Rolex CEO Warns Against Viewing Luxury Watches as Investments

In light of the recent announcement of Rolex’s new lineup for 2024, Jean-Frédéric Dufour, the Chief Executive Officer of Rolex SA, shared his insights on the current state of the luxury watch market.

In a rare interview with Swiss newspaper NZZ, Dufour expressed his concern about the trend of viewing luxury watches as investments, a trend that has been fueled by a surge in interest from speculators during the pandemic. “I don’t like it when people compare watches with stocks. This sends the wrong message and is dangerous,” Dufour said.

The luxury watch market, led by brands including Rolex, Patek Philippe, and Hublot, experienced a significant increase in prices for pre-owned watches in 2021 and early 2022. This was largely driven by speculators, who were encouraged by low interest rates and soaring cryptocurrency values, leading to a rush on expensive Swiss timepieces.

However, the secondary market prices have seen a sharp decline in the past two years due to weaker economic growth and higher interest rates. The Bloomberg Subdial Watch Index, which tracks prices for the 50 most traded timepieces by value, has declined 40% in the past two years.

Rolex, known for its Datejust, Daytona, and Submariner models, is the biggest Swiss watch brand and dominates the industry with an estimated 30% market share. The Geneva-based company’s sales crossed 10 billion Swiss francs ($11 billion) for the first time in 2023, according to estimates by Morgan Stanley.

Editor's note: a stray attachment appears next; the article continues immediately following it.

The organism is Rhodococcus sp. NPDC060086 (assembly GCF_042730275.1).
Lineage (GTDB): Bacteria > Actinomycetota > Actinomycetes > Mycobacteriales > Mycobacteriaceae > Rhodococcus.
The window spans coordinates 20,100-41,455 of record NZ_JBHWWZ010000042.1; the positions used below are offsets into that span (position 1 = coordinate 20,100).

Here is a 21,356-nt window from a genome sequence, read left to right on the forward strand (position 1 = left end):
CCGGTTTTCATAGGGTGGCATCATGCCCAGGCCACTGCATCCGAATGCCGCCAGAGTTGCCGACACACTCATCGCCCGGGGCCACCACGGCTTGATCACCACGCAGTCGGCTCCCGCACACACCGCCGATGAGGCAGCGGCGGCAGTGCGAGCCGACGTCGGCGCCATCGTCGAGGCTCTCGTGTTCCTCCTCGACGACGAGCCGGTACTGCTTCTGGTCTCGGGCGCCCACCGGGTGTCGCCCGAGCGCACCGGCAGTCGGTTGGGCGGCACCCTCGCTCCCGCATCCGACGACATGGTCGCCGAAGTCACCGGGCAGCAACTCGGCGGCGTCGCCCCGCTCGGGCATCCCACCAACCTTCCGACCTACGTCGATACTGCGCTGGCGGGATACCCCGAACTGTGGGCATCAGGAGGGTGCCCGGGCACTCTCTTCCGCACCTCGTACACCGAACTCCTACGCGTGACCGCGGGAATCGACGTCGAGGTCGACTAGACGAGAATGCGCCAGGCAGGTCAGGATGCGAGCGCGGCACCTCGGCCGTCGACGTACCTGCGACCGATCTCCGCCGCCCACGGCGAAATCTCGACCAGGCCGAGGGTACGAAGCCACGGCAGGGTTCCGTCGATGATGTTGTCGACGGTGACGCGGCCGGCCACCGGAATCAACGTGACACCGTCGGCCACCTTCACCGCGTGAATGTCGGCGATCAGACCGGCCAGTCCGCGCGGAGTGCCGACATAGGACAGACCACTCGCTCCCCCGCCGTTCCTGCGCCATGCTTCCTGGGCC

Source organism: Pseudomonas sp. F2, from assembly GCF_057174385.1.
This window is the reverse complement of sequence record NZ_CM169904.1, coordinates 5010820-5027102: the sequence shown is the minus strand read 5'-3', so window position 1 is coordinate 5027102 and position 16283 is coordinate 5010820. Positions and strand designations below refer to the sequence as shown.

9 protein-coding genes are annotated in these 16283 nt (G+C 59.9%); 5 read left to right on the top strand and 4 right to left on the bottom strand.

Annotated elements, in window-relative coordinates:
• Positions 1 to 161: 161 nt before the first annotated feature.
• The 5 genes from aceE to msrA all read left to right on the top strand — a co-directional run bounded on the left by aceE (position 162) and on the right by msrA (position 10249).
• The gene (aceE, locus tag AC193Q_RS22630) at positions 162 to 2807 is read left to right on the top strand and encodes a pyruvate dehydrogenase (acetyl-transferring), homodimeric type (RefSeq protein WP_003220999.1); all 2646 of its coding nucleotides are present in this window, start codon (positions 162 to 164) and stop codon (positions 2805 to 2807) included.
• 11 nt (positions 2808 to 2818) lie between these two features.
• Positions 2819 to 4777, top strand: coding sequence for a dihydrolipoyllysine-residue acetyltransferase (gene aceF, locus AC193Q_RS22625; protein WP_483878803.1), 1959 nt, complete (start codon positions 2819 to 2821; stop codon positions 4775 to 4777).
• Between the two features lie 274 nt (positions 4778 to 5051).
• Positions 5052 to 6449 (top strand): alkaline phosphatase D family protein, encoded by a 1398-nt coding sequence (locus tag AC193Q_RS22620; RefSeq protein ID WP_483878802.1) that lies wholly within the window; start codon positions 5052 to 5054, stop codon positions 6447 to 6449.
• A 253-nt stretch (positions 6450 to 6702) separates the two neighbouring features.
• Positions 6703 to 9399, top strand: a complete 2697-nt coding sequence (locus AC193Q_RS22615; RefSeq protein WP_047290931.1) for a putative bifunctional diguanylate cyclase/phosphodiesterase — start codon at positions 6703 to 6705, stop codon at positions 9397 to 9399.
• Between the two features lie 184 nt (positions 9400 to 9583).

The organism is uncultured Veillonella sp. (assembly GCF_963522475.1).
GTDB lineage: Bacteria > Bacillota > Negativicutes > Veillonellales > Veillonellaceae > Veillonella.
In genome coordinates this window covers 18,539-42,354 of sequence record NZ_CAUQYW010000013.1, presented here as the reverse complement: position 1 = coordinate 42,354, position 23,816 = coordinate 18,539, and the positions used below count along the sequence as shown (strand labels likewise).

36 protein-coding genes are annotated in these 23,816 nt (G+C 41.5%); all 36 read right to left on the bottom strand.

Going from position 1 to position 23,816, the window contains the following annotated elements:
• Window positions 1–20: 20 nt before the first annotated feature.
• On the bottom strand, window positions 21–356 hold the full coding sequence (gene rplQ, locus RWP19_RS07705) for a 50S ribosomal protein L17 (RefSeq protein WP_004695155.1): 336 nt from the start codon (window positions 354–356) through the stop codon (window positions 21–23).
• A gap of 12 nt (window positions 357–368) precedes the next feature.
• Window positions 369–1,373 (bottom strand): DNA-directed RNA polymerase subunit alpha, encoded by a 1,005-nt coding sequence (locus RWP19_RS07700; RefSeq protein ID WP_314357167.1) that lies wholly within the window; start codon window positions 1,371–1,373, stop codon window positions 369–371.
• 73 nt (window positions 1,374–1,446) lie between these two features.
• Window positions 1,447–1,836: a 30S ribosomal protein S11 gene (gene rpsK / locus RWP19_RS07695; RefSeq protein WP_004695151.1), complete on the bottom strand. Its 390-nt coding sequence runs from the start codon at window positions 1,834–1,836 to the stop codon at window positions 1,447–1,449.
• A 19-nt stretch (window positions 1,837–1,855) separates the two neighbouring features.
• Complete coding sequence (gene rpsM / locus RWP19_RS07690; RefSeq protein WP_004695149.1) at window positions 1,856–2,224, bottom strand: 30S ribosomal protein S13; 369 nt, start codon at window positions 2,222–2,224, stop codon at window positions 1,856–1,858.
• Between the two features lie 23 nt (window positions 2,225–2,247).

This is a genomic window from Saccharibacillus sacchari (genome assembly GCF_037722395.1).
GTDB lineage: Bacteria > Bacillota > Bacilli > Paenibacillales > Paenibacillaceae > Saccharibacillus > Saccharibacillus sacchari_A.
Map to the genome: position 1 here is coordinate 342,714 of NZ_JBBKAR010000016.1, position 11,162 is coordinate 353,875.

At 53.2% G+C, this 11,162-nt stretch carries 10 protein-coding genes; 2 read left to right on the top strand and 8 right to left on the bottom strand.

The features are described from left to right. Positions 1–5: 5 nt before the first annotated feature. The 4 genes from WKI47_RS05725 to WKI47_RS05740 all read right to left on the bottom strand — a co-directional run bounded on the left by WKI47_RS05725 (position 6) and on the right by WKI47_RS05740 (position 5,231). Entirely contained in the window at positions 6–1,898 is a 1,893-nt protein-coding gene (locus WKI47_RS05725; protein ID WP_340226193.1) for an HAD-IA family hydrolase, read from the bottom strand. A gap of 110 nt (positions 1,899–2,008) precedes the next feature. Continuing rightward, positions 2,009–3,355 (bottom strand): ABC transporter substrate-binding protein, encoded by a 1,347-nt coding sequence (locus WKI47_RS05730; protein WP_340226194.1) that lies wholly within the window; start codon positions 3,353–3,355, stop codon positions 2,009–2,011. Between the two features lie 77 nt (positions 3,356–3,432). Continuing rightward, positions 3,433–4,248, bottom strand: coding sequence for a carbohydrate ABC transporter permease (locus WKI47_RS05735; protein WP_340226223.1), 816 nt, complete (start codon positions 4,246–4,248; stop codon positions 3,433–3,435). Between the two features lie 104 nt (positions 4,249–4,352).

Dufour confirmed that Rolex, which is controlled by a foundation named for company founder Hans Wilsdorf, pays close attention to secondary market prices. Despite a downturn in demand, he said, “very well known and successful brands,” are always in the minds of consumers and are still doing well. “This can also be seen in the fact that the resale value of these watches does not decrease,” he added.

In a significant shift in strategy, Rolex began issuing certificates of authenticity for its used watches in late 2022 through a certified pre-owned program. The authenticated used watches are sold through its network of authorized dealers, including Switzerland’s Bucherer, which Rolex bought in 2023 in its biggest-ever acquisition.

Looking ahead, Dufour, who has led Rolex since 2015, expects 2024 to be a difficult year for the Swiss watch industry as demand slows from the peak. The surge in retail demand for the top Swiss watchmakers’ products had slowed significantly after three years of frenzied buying.

According to Dufour, the slowdown will hit sales of smaller watch brands hardest. “The pendulum is now swinging in the other direction, and it is naturally more pronounced for the less established brands,” he said. “While they may have seen a 20% increase in sales during the upswing, they may now experience a 15% decline.”

He also noted that the fluctuations are smaller for the big brands. Watchmakers tend to overproduce during good times and when markets weaken, retailers come under pressure to cut prices. “This is extremely problematic because discounts damage emotional products like ours,” Dufour said.

The Rolex boss also highlighted the challenges posed by the strong value of the Swiss franc against other currencies, the rising cost of raw materials such as gold, and increased interest rates. “The increased interest rates are also affecting people’s spending mood, and the geopolitical situation isn’t helping either,” he concluded.